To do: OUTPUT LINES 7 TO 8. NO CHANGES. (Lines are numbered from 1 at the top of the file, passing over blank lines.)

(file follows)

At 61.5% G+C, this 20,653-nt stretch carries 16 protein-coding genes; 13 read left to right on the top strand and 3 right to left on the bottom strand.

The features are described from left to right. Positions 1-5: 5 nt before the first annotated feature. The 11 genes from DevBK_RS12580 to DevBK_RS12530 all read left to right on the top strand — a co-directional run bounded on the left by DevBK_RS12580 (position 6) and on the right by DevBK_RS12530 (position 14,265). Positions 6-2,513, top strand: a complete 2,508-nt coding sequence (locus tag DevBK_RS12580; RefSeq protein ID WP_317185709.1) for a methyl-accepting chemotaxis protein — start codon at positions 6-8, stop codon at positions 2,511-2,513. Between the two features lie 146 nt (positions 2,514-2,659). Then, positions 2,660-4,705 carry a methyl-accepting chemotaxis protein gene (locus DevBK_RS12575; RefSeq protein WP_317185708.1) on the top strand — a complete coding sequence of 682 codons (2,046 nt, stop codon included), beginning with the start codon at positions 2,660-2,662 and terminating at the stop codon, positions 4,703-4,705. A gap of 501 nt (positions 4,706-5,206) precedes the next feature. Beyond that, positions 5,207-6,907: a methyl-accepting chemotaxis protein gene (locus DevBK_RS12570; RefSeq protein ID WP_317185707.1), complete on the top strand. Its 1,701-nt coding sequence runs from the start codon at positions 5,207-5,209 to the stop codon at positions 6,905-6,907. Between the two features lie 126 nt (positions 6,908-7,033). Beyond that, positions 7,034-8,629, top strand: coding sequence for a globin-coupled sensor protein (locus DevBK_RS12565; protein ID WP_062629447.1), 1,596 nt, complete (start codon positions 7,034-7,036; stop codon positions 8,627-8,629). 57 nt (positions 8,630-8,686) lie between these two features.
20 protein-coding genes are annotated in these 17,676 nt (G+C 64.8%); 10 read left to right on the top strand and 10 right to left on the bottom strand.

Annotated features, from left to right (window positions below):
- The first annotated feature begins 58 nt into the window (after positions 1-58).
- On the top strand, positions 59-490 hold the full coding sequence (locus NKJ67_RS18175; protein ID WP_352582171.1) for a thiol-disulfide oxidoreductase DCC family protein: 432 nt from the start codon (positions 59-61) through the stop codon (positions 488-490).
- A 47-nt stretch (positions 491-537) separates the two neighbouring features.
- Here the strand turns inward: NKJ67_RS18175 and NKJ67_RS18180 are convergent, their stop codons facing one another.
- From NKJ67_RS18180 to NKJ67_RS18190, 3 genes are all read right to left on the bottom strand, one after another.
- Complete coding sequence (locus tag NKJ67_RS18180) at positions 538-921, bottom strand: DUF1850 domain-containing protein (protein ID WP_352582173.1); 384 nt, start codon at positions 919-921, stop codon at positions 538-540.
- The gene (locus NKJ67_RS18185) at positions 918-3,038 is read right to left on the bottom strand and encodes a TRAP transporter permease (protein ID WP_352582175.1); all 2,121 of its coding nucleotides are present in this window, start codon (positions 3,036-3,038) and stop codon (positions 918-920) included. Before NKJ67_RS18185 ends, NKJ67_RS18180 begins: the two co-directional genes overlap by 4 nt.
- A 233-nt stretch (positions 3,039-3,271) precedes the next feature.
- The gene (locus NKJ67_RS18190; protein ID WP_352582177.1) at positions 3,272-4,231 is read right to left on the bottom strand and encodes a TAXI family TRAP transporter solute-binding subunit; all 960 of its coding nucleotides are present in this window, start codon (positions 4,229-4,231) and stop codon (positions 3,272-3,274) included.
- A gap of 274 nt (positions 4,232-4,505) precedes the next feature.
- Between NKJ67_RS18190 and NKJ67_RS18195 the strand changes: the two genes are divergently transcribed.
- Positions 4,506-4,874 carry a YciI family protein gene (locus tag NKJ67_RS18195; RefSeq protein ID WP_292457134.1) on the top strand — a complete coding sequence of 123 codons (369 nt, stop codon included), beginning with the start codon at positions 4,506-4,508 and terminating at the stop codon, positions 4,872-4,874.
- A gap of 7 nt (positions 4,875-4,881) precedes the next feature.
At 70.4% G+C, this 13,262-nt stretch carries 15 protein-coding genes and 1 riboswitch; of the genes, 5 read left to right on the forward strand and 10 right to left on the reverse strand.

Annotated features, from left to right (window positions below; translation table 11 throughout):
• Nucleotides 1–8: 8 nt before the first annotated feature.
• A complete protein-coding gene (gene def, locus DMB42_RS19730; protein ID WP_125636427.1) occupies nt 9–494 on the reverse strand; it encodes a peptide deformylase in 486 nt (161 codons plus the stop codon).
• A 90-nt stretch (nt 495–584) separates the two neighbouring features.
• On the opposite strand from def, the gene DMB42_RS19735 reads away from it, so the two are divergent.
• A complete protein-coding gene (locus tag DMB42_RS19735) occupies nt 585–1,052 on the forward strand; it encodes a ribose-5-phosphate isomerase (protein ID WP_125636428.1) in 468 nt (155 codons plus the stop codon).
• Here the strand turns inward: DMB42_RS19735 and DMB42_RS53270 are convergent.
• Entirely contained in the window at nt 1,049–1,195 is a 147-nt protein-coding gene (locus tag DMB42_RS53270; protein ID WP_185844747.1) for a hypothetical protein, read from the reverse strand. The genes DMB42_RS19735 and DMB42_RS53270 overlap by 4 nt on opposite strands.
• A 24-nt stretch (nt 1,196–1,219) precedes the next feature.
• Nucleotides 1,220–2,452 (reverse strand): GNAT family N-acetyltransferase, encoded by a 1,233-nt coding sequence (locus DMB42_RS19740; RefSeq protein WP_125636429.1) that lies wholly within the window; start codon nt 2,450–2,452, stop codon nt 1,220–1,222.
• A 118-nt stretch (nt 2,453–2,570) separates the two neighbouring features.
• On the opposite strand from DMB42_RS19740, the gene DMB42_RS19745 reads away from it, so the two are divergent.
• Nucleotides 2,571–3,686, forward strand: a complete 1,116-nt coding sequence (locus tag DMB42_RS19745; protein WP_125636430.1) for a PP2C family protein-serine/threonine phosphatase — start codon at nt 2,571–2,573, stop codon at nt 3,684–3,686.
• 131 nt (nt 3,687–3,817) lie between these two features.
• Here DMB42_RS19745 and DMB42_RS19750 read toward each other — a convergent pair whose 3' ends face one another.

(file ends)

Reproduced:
- A 47-nt stretch (positions 491-537) separates the two neighbouring features.
- Here the strand turns inward: NKJ67_RS18175 and NKJ67_RS18180 are convergent, their stop codons facing one another.